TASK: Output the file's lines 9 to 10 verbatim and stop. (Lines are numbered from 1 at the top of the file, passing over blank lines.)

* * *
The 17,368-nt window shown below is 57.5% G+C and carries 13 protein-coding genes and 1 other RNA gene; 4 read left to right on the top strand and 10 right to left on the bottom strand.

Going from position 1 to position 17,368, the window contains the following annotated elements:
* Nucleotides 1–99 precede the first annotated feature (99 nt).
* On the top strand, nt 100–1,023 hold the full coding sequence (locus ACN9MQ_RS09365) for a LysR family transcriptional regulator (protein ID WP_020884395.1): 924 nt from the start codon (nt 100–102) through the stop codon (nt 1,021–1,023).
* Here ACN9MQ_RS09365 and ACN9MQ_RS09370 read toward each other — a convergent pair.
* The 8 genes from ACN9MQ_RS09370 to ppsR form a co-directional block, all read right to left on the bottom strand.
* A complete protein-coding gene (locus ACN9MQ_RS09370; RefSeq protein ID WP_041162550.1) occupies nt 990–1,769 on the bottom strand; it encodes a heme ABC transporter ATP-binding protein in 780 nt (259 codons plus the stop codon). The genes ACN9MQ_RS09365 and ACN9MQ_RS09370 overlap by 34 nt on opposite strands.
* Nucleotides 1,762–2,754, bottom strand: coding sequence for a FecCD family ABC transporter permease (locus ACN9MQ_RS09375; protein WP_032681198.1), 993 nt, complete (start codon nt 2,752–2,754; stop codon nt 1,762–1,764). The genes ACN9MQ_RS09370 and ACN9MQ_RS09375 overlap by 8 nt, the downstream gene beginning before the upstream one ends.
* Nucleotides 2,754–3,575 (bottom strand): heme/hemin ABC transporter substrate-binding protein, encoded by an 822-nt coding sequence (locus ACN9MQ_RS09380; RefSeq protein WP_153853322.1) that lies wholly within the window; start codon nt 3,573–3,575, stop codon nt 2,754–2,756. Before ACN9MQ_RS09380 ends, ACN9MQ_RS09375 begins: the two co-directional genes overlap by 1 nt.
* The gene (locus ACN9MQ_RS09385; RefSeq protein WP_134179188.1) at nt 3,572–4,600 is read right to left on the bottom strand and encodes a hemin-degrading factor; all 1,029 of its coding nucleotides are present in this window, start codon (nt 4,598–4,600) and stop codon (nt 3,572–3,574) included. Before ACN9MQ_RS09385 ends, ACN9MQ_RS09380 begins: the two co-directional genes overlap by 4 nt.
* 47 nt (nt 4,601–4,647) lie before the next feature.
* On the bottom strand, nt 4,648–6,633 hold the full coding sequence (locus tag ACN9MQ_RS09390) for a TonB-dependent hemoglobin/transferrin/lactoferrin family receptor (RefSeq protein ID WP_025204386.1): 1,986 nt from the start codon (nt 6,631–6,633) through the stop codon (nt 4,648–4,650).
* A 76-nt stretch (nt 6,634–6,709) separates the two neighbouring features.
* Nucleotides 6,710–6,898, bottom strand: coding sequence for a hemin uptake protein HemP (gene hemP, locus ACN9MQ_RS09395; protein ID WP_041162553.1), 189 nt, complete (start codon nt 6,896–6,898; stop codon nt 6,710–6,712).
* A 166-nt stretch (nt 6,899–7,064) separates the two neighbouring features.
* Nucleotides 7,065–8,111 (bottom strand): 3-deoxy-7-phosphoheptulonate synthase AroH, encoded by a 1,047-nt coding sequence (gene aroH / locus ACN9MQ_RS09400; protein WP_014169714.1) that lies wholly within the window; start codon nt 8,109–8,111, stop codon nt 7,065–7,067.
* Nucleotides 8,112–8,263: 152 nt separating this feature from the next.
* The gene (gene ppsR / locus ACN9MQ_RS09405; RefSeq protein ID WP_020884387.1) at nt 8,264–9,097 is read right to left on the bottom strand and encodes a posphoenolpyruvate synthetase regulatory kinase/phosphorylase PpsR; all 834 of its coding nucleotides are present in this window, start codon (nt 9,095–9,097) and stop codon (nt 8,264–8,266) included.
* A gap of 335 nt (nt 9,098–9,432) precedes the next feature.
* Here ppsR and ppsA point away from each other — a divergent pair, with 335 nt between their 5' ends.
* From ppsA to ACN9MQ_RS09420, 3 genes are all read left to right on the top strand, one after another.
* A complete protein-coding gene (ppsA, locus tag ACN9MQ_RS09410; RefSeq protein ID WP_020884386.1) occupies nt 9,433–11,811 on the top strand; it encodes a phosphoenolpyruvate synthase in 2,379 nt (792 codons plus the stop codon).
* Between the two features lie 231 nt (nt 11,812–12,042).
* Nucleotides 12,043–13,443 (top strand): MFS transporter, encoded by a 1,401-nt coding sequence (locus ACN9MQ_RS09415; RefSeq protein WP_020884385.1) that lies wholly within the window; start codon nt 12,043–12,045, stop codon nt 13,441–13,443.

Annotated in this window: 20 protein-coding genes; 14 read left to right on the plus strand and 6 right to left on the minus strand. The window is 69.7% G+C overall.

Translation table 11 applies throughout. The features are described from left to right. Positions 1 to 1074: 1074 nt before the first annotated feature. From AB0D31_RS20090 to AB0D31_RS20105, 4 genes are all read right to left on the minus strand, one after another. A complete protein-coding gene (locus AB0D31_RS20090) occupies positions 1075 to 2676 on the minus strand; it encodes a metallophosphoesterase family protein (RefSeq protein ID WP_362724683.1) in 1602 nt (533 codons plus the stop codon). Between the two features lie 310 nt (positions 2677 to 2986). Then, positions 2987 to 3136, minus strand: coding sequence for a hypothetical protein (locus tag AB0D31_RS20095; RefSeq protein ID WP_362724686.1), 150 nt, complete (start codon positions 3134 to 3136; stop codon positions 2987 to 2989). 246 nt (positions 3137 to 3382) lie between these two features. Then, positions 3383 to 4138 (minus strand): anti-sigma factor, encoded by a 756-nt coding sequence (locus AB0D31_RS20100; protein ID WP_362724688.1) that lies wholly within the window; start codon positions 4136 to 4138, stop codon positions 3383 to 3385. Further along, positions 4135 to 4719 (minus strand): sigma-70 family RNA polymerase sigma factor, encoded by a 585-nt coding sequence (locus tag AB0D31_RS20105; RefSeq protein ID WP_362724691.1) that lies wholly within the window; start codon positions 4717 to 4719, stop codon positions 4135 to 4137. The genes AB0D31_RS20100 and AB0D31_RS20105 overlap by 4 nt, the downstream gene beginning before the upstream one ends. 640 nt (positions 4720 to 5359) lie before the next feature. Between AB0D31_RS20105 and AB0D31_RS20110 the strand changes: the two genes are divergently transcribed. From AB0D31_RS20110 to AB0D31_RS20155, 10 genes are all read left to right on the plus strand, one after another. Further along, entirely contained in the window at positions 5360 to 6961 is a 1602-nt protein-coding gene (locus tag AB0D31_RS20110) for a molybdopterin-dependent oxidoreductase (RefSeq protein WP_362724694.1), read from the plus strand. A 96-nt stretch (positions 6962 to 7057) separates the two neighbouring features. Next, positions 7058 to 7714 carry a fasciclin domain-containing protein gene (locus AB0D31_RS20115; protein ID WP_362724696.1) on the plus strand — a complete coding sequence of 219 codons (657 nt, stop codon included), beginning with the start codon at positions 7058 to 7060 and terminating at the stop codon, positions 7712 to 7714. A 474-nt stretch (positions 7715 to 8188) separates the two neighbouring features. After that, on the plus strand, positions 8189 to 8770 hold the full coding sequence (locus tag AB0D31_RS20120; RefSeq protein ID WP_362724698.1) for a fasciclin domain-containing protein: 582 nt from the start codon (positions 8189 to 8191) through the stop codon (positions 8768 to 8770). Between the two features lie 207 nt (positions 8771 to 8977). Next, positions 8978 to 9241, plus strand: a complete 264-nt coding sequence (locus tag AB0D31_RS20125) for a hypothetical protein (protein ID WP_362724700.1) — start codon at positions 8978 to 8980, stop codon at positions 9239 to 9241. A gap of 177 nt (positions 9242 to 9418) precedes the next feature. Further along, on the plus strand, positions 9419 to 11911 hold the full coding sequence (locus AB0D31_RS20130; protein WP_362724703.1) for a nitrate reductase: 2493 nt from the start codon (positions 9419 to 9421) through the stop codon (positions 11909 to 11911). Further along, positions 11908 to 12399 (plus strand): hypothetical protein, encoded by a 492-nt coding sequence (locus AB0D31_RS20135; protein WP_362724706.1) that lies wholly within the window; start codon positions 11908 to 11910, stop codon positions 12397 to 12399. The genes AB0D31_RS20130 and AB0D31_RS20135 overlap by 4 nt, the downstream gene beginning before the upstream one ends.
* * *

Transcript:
* Nucleotides 2,754–3,575 (bottom strand): heme/hemin ABC transporter substrate-binding protein, encoded by an 822-nt coding sequence (locus ACN9MQ_RS09380; RefSeq protein WP_153853322.1) that lies wholly within the window; start codon nt 3,573–3,575, stop codon nt 2,754–2,756. Before ACN9MQ_RS09380 ends, ACN9MQ_RS09375 begins: the two co-directional genes overlap by 1 nt.
* The gene (locus ACN9MQ_RS09385; RefSeq protein WP_134179188.1) at nt 3,572–4,600 is read right to left on the bottom strand and encodes a hemin-degrading factor; all 1,029 of its coding nucleotides are present in this window, start codon (nt 4,598–4,600) and stop codon (nt 3,572–3,574) included. Before ACN9MQ_RS09385 ends, ACN9MQ_RS09380 begins: the two co-directional genes overlap by 4 nt.